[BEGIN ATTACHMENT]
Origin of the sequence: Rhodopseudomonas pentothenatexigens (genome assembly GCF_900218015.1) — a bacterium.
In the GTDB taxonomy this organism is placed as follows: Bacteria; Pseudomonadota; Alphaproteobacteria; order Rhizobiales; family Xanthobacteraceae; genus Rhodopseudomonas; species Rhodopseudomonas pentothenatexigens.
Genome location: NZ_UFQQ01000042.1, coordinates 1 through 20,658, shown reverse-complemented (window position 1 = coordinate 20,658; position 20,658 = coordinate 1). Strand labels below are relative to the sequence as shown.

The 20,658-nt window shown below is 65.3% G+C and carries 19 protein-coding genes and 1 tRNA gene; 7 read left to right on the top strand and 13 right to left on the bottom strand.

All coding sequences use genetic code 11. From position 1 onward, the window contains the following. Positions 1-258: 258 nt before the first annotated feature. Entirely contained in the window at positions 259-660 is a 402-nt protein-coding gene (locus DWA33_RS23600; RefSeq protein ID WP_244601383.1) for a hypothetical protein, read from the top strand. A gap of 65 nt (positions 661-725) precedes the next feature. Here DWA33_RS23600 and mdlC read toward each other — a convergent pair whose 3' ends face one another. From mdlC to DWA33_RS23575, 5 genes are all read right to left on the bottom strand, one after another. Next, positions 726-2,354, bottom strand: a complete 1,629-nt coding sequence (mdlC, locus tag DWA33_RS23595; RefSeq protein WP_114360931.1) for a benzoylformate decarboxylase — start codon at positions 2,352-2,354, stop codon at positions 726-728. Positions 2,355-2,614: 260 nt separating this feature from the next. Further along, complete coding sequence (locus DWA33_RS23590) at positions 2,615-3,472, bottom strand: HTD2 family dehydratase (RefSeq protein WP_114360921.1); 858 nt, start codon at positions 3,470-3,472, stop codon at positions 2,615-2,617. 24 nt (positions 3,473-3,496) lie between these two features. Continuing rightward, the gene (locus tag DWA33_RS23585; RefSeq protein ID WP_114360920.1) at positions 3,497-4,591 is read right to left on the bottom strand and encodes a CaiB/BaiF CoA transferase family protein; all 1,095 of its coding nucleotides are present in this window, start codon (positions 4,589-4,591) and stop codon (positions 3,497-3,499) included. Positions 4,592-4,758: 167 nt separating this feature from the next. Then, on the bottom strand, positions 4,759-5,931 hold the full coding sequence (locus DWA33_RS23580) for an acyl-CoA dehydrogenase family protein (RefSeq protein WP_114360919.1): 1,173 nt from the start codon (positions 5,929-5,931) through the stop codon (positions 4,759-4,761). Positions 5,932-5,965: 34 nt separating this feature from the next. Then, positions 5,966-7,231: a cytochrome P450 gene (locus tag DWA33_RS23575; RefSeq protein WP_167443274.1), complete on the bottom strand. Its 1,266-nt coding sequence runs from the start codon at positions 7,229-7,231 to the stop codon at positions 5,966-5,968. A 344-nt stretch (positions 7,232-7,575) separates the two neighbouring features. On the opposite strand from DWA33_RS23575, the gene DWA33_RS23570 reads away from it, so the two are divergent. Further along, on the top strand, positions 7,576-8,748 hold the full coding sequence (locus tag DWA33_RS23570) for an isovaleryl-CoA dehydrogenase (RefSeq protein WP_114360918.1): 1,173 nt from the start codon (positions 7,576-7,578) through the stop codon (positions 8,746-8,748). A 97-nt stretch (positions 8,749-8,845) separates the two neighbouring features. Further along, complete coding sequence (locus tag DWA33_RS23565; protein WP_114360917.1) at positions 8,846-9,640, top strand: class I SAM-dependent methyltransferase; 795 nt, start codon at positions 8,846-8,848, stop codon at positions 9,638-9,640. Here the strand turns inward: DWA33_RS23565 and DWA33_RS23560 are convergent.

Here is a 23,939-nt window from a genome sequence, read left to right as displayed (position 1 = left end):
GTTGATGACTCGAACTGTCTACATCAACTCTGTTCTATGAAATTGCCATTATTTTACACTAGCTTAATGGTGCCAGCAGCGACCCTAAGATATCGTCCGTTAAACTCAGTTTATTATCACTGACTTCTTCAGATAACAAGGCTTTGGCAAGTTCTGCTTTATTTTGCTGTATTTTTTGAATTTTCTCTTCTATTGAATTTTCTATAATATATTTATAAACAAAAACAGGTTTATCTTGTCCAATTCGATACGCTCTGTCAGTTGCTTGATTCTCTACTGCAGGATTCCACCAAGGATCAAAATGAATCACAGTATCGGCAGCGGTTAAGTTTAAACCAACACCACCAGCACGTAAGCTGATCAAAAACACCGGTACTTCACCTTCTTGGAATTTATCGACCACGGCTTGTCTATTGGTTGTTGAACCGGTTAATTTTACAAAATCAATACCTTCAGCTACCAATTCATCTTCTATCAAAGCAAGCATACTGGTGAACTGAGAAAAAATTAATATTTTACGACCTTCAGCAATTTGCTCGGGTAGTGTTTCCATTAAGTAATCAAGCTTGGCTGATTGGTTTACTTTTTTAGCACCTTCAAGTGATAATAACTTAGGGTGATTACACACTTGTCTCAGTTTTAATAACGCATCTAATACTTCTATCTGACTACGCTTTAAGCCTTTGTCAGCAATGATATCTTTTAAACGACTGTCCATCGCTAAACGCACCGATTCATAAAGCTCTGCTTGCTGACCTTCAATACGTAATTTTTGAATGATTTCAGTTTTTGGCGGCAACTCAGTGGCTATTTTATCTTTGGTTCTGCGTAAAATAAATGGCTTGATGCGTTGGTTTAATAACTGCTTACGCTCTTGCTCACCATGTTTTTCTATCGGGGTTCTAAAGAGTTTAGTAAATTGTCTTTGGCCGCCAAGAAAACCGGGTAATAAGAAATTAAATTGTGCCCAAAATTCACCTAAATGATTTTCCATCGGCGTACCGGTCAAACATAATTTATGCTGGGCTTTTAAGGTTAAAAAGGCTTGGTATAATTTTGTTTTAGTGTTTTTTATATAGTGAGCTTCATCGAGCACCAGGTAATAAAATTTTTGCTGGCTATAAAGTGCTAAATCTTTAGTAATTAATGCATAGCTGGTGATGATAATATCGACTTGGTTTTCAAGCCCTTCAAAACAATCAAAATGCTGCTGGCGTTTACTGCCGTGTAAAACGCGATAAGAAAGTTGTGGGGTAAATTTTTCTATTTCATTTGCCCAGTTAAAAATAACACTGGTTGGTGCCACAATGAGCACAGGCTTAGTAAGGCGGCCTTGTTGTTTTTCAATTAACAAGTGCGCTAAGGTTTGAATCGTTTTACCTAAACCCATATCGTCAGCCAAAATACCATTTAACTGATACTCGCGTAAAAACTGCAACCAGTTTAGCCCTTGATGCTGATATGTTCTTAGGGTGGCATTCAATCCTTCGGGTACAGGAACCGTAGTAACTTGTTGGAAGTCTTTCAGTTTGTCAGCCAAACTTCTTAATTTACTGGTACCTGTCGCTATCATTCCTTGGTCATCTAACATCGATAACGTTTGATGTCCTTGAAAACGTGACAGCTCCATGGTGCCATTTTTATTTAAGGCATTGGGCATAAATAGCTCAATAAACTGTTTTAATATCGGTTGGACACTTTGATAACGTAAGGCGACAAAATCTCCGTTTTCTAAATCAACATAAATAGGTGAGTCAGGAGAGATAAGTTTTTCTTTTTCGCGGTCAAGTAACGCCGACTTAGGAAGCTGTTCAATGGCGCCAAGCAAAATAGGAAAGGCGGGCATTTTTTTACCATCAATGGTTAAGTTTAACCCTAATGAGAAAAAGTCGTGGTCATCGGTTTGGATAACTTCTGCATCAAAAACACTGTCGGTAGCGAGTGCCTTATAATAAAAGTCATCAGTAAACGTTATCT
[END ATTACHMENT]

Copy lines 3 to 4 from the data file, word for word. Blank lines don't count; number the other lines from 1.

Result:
Genome location: NZ_UFQQ01000042.1, coordinates 1 through 20,658, shown reverse-complemented (window position 1 = coordinate 20,658; position 20,658 = coordinate 1). Strand labels below are relative to the sequence as shown.

The 20,658-nt window shown below is 65.3% G+C and carries 19 protein-coding genes and 1 tRNA gene; 7 read left to right on the top strand and 13 right to left on the bottom strand.